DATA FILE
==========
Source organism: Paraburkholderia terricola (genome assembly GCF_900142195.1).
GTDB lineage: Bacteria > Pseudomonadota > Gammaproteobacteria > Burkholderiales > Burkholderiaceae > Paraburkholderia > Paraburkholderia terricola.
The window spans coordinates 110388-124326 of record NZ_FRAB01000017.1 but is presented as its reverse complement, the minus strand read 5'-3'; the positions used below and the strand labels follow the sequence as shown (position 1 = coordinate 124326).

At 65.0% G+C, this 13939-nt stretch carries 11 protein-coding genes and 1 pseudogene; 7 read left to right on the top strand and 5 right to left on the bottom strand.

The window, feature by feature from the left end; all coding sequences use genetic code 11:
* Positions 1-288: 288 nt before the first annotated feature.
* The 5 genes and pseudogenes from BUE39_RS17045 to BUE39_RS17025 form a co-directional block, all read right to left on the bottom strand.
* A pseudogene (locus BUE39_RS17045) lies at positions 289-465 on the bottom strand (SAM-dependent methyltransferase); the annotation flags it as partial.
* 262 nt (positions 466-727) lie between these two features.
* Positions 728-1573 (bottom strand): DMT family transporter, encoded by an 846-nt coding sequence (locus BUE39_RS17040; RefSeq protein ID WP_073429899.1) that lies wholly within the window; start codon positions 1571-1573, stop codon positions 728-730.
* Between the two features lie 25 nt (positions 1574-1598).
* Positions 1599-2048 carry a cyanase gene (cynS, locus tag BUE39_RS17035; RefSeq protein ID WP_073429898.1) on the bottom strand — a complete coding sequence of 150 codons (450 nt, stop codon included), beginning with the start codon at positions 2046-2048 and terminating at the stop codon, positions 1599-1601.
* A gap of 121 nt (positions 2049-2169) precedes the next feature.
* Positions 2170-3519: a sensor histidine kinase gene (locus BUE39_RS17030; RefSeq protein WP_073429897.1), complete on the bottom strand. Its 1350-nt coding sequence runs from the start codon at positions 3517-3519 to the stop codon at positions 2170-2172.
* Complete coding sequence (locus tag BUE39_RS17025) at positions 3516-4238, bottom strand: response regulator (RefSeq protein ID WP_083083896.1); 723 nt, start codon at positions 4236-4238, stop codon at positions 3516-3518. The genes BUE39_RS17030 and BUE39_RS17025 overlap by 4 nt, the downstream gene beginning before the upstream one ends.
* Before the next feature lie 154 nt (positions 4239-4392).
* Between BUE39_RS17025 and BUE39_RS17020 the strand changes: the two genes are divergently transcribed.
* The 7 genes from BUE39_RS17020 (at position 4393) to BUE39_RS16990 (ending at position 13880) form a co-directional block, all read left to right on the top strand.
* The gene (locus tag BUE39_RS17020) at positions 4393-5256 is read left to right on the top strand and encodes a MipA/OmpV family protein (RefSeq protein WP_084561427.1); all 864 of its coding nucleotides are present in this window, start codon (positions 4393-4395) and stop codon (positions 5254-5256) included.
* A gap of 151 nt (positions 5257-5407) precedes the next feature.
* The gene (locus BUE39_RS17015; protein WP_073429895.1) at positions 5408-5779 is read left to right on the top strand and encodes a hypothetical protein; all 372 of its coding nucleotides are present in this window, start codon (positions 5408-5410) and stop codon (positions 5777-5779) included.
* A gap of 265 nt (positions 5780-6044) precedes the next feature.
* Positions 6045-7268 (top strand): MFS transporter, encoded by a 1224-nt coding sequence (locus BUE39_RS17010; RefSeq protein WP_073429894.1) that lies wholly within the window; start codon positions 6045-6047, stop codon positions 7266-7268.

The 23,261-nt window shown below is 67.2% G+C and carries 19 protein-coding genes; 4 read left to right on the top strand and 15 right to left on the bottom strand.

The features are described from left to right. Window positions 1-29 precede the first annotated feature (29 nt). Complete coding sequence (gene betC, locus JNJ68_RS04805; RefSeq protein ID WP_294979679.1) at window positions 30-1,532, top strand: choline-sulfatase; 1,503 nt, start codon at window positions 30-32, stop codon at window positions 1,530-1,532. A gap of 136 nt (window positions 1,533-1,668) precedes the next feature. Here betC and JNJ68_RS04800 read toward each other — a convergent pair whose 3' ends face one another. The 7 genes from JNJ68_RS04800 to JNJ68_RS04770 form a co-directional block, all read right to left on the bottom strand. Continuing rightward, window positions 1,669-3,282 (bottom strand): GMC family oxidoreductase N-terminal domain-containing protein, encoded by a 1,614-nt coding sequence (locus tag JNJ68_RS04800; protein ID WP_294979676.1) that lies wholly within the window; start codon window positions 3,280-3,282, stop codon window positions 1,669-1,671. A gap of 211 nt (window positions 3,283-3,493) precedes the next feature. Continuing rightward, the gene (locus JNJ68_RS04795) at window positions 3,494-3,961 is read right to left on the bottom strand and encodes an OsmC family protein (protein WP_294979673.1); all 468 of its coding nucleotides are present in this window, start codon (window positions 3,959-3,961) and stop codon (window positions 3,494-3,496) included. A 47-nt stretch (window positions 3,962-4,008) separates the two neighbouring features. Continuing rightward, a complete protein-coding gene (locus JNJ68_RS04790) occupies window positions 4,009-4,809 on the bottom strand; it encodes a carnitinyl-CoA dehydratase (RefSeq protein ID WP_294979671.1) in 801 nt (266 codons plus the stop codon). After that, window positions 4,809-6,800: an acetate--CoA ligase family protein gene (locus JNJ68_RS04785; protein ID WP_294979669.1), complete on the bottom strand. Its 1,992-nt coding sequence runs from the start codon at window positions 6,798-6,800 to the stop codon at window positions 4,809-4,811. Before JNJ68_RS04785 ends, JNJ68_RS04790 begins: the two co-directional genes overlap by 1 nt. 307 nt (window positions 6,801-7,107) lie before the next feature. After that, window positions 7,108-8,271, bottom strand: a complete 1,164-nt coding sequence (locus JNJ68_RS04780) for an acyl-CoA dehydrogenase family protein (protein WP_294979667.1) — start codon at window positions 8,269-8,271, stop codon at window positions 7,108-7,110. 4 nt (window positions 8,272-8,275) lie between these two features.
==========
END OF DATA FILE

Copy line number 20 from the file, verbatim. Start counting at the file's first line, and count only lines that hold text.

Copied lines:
* A gap of 151 nt (positions 5257-5407) precedes the next feature.